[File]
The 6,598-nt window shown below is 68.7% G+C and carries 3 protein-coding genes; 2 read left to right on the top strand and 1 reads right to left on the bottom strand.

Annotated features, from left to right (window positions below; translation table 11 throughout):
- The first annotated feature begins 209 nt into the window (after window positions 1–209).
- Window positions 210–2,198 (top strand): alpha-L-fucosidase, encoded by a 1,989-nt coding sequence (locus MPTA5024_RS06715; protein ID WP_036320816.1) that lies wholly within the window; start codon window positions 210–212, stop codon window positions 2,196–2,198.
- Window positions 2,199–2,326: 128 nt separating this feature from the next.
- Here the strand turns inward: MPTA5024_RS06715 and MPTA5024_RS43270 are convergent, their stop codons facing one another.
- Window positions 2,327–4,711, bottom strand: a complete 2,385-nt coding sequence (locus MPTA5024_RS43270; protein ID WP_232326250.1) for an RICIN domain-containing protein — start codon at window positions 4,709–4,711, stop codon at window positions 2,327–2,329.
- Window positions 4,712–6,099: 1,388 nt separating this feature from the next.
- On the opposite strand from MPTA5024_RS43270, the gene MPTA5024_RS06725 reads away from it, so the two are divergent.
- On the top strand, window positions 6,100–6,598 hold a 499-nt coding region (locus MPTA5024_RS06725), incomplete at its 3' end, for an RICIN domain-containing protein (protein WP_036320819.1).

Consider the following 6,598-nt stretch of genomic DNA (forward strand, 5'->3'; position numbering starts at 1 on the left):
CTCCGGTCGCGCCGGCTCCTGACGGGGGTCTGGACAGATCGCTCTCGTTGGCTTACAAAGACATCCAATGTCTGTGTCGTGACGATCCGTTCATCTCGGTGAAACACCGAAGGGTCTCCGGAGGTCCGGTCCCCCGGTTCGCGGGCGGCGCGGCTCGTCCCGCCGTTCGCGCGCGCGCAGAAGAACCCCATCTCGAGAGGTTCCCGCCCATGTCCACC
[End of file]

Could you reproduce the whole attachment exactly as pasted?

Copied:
The 6,598-nt window shown below is 68.7% G+C and carries 3 protein-coding genes; 2 read left to right on the top strand and 1 reads right to left on the bottom strand.

Annotated features, from left to right (window positions below; translation table 11 throughout):
- The first annotated feature begins 209 nt into the window (after window positions 1–209).
- Window positions 210–2,198 (top strand): alpha-L-fucosidase, encoded by a 1,989-nt coding sequence (locus MPTA5024_RS06715; protein ID WP_036320816.1) that lies wholly within the window; start codon window positions 210–212, stop codon window positions 2,196–2,198.
- Window positions 2,199–2,326: 128 nt separating this feature from the next.
- Here the strand turns inward: MPTA5024_RS06715 and MPTA5024_RS43270 are convergent, their stop codons facing one another.
- Window positions 2,327–4,711, bottom strand: a complete 2,385-nt coding sequence (locus MPTA5024_RS43270; protein ID WP_232326250.1) for an RICIN domain-containing protein — start codon at window positions 4,709–4,711, stop codon at window positions 2,327–2,329.
- Window positions 4,712–6,099: 1,388 nt separating this feature from the next.
- On the opposite strand from MPTA5024_RS43270, the gene MPTA5024_RS06725 reads away from it, so the two are divergent.
- On the top strand, window positions 6,100–6,598 hold a 499-nt coding region (locus MPTA5024_RS06725), incomplete at its 3' end, for an RICIN domain-containing protein (protein WP_036320819.1).

Consider the following 6,598-nt stretch of genomic DNA (forward strand, 5'->3'; position numbering starts at 1 on the left):
CTCCGGTCGCGCCGGCTCCTGACGGGGGTCTGGACAGATCGCTCTCGTTGGCTTACAAAGACATCCAATGTCTGTGTCGTGACGATCCGTTCATCTCGGTGAAACACCGAAGGGTCTCCGGAGGTCCGGTCCCCCGGTTCGCGGGCGGCGCGGCTCGTCCCGCCGTTCGCGCGCGCGCAGAAGAACCCCATCTCGAGAGGTTCCCGCCCATGTCCACC